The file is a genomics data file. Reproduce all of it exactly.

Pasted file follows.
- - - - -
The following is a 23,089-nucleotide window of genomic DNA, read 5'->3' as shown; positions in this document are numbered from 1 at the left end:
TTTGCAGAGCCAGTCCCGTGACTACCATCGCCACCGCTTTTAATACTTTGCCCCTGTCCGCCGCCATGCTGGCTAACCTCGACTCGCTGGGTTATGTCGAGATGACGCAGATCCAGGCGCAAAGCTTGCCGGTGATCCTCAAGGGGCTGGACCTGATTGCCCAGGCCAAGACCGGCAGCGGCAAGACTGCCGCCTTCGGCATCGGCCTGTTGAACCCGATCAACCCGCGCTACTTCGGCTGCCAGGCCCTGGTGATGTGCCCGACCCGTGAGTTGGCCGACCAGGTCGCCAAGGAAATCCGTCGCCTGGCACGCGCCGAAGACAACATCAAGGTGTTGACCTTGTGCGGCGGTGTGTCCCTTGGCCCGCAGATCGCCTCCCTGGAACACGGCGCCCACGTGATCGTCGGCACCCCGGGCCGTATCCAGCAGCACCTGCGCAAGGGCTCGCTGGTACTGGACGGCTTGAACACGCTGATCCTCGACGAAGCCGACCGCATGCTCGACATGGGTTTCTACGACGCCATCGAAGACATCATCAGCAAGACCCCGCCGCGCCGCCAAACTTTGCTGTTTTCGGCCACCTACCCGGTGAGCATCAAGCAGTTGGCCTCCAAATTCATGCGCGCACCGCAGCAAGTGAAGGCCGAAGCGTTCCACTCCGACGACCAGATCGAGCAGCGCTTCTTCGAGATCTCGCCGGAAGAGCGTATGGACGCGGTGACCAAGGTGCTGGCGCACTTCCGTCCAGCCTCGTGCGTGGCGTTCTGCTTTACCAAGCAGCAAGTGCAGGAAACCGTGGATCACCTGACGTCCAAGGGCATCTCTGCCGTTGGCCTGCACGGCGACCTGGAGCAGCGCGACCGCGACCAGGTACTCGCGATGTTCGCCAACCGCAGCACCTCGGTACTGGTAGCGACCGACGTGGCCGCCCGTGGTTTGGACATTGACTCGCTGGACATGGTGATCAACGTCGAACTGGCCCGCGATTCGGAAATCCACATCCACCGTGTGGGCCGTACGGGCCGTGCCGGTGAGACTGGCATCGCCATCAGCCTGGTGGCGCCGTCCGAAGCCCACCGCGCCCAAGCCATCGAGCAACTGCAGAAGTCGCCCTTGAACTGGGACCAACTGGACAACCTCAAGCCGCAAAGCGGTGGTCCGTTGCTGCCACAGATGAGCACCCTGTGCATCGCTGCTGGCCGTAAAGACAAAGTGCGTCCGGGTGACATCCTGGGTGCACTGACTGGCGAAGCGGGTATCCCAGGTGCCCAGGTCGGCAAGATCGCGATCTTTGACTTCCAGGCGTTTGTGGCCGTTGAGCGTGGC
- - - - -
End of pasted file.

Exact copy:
The following is a 23,089-nucleotide window of genomic DNA, read 5'->3' as shown; positions in this document are numbered from 1 at the left end:
TTTGCAGAGCCAGTCCCGTGACTACCATCGCCACCGCTTTTAATACTTTGCCCCTGTCCGCCGCCATGCTGGCTAACCTCGACTCGCTGGGTTATGTCGAGATGACGCAGATCCAGGCGCAAAGCTTGCCGGTGATCCTCAAGGGGCTGGACCTGATTGCCCAGGCCAAGACCGGCAGCGGCAAGACTGCCGCCTTCGGCATCGGCCTGTTGAACCCGATCAACCCGCGCTACTTCGGCTGCCAGGCCCTGGTGATGTGCCCGACCCGTGAGTTGGCCGACCAGGTCGCCAAGGAAATCCGTCGCCTGGCACGCGCCGAAGACAACATCAAGGTGTTGACCTTGTGCGGCGGTGTGTCCCTTGGCCCGCAGATCGCCTCCCTGGAACACGGCGCCCACGTGATCGTCGGCACCCCGGGCCGTATCCAGCAGCACCTGCGCAAGGGCTCGCTGGTACTGGACGGCTTGAACACGCTGATCCTCGACGAAGCCGACCGCATGCTCGACATGGGTTTCTACGACGCCATCGAAGACATCATCAGCAAGACCCCGCCGCGCCGCCAAACTTTGCTGTTTTCGGCCACCTACCCGGTGAGCATCAAGCAGTTGGCCTCCAAATTCATGCGCGCACCGCAGCAAGTGAAGGCCGAAGCGTTCCACTCCGACGACCAGATCGAGCAGCGCTTCTTCGAGATCTCGCCGGAAGAGCGTATGGACGCGGTGACCAAGGTGCTGGCGCACTTCCGTCCAGCCTCGTGCGTGGCGTTCTGCTTTACCAAGCAGCAAGTGCAGGAAACCGTGGATCACCTGACGTCCAAGGGCATCTCTGCCGTTGGCCTGCACGGCGACCTGGAGCAGCGCGACCGCGACCAGGTACTCGCGATGTTCGCCAACCGCAGCACCTCGGTACTGGTAGCGACCGACGTGGCCGCCCGTGGTTTGGACATTGACTCGCTGGACATGGTGATCAACGTCGAACTGGCCCGCGATTCGGAAATCCACATCCACCGTGTGGGCCGTACGGGCCGTGCCGGTGAGACTGGCATCGCCATCAGCCTGGTGGCGCCGTCCGAAGCCCACCGCGCCCAAGCCATCGAGCAACTGCAGAAGTCGCCCTTGAACTGGGACCAACTGGACAACCTCAAGCCGCAAAGCGGTGGTCCGTTGCTGCCACAGATGAGCACCCTGTGCATCGCTGCTGGCCGTAAAGACAAAGTGCGTCCGGGTGACATCCTGGGTGCACTGACTGGCGAAGCGGGTATCCCAGGTGCCCAGGTCGGCAAGATCGCGATCTTTGACTTCCAGGCGTTTGTGGCCGTTGAGCGTGGC